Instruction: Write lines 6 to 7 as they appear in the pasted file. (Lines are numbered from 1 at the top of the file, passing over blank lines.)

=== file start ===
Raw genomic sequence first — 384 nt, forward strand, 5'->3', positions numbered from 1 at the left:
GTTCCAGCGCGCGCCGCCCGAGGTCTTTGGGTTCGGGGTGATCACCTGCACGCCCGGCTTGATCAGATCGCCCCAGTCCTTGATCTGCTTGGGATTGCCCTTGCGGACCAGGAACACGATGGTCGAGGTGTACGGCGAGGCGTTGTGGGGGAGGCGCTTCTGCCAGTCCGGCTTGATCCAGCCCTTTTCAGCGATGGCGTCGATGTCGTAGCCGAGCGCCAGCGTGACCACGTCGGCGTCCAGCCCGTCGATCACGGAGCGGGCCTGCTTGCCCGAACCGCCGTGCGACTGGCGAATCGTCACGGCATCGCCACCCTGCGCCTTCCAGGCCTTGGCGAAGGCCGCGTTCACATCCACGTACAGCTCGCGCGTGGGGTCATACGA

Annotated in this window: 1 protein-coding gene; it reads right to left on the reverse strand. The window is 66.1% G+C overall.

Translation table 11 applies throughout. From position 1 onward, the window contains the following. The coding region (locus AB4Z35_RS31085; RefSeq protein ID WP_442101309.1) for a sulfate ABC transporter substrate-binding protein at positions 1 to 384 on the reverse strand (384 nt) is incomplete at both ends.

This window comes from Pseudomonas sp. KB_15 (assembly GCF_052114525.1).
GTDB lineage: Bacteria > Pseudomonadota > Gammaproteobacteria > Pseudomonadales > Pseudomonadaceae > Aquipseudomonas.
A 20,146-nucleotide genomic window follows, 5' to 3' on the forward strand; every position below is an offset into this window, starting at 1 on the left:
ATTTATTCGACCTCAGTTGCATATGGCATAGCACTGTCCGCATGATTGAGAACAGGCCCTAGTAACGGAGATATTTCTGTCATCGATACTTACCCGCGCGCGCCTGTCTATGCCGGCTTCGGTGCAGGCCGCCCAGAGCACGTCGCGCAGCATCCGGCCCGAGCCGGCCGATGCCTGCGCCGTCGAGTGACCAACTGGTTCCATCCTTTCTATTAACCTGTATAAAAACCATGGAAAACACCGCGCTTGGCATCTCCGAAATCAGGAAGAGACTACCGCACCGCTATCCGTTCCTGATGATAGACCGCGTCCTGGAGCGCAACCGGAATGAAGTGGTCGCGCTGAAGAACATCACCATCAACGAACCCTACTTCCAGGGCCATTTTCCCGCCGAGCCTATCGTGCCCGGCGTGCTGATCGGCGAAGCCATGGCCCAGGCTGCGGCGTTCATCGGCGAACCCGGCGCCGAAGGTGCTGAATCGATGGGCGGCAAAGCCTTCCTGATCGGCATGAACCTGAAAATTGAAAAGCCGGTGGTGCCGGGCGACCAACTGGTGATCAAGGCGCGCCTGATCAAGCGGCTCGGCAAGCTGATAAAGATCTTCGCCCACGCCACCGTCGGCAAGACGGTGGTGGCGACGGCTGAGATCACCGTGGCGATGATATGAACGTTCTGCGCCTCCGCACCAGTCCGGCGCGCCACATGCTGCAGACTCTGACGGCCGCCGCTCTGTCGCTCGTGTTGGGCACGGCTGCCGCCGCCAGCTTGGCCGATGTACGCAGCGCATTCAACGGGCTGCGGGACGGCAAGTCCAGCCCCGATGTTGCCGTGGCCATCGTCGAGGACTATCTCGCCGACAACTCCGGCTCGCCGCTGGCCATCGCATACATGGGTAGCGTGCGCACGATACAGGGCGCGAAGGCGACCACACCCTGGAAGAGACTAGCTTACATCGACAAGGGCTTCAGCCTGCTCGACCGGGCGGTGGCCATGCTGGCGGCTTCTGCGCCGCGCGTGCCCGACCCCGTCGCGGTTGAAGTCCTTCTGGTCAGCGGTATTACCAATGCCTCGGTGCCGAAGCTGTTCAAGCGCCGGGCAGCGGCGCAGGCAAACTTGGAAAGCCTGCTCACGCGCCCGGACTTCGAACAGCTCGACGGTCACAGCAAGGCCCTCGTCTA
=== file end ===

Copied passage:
GTDB lineage: Bacteria > Pseudomonadota > Gammaproteobacteria > Pseudomonadales > Pseudomonadaceae > Aquipseudomonas.
A 20,146-nucleotide genomic window follows, 5' to 3' on the forward strand; every position below is an offset into this window, starting at 1 on the left: